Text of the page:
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Dataset

Acted Facial Expressions In The Wild

University of Canberra
Dr Roland Goecke (Aggregated by)
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ctx_ver=Z39.88-2004&rft_val_fmt=info%3Aofi%2Ffmt%3Akev%3Amtx%3Adc&rfr_id=info%3Asid%2FANDS&rft_id=http://users.cecs.anu.edu.au/~adhall&rft.title=Acted Facial Expressions In The Wild&rft.identifier=canberra.edu.au/Collection/Dafeitwd001&rft.publisher=University of Canberra&rft.description= Quality data recorded in varied realistic environments is vital for effective human face related research. Currently available datasets for human facial expression analysis have been generated in highly controlled lab environments. We present a new dynamic 2D facial expressions database based on movies capturing diverse scenarios. A new XML schema based approach has been developed for the database collection and distribution tools. Realistic face data plays a vital role in the research advancement of facial expression analysis systems. We have named our database Acted Facial Expressions in the Wild similar to the spirit of the Labeled Faces in the Wild (LFW) database. It contains 957 videos in AVI format labelled with six basic expressions Angry, Happy, Disgust, Fear, Sad, Surprise and the Neutral expression. We also wanted to capture the information on how facial expressions evolved in subjects with age. Therefore we have chosen sets of movies featuring the same actors. For example, the Harry Potter series forms a good platform to analyse how facial expressions of subjects evolve with age. We used thirty-seven movies from a diverse range of movie genres so as to cover as much varied expressions and natural environments as possible. Much progress has been made in the fields of face recognition and human activity recognition in the past years due to the availability of realistic databases as well as robust representation and classification techniques. Inspired by them, we present a labelled temporal facial expression database from movies. Human facial expression databases till now have been captured in controlled ‘lab’ environments. &rft.creator=Australian National University&rft.creator=University of Canberra&rft.creator=Dr Roland Goecke&rft.date=2015&rft.coverage= 149.092482,-35.231234 149.074571,-35.231234 149.074571,-35.242438 149.092482,-35.242438 149.092482,-35.231234 &rft_subject=Image Processing&rft_subject=Information and Computing Sciences&rft_subject=Artificial Intelligence and Image Processing&rft_subject=Computer Vision&rft.type=dataset&rft.language=English Go to Data Provider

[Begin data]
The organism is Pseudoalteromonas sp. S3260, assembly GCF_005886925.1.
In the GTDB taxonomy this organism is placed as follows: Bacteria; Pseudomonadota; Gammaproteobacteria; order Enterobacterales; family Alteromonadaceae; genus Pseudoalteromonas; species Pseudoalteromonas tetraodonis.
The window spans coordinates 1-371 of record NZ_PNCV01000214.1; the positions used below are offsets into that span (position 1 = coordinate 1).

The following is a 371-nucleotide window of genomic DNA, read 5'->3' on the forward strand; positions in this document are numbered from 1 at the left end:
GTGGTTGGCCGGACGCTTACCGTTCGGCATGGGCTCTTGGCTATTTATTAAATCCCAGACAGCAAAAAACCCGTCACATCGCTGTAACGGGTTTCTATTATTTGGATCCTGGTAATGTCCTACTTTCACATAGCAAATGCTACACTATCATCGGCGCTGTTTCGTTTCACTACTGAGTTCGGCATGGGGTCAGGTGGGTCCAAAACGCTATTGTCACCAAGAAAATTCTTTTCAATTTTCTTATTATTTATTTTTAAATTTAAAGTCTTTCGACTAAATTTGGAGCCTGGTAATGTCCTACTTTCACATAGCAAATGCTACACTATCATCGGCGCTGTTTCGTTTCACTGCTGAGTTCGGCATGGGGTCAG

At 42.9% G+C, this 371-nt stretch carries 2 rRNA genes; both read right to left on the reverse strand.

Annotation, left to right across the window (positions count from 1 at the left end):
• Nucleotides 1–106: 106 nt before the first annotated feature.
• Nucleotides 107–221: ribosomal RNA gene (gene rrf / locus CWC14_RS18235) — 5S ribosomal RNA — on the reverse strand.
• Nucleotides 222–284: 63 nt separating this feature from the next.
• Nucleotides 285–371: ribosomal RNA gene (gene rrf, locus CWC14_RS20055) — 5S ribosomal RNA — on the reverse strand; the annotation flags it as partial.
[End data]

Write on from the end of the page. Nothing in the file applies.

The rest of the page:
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Contact Information

abhinav.dhall@anu.edu.au

B127A, RSISE Building 115, The Australian National University, Canberra, ACT 0200, Australia.

Full description

Quality data recorded in varied realistic environments is vital for effective human face related research. Currently available datasets for human facial expression analysis have been generated in highly controlled lab environments. We present a new dynamic 2D facial expressions database based on movies capturing diverse scenarios. A new XML schema based approach has been developed for the database collection and distribution tools. Realistic face data plays a vital role in the research advancement of facial expression analysis systems.

We have named our database Acted Facial Expressions in the Wild similar to the spirit of the Labeled Faces in the Wild (LFW) database. It contains 957 videos in AVI format labelled with six basic expressions Angry, Happy, Disgust, Fear, Sad, Surprise and the Neutral expression. We also wanted to capture the information on how facial expressions evolved in subjects with age. Therefore we have chosen sets of movies featuring the same actors. For example, the Harry Potter series forms a good platform to analyse how facial expressions of subjects evolve with age. We used thirty-seven movies from a diverse range of movie genres so as to cover as much varied expressions and natural environments as possible.

Much progress has been made in the fields of face recognition and human activity recognition in the past years due to the availability of realistic databases as well as robust representation and classification techniques. Inspired by them, we present a labelled temporal facial expression database from movies. Human facial expression databases till now have been captured in controlled ‘lab’ environments.

Data time period: 2011

149.092482,-35.231234 149.074571,-35.231234 149.074571,-35.242438 149.092482,-35.242438 149.092482,-35.231234

149.0835265,-35.236836

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Identifiers
  • Local : canberra.edu.au/Collection/Dafeitwd001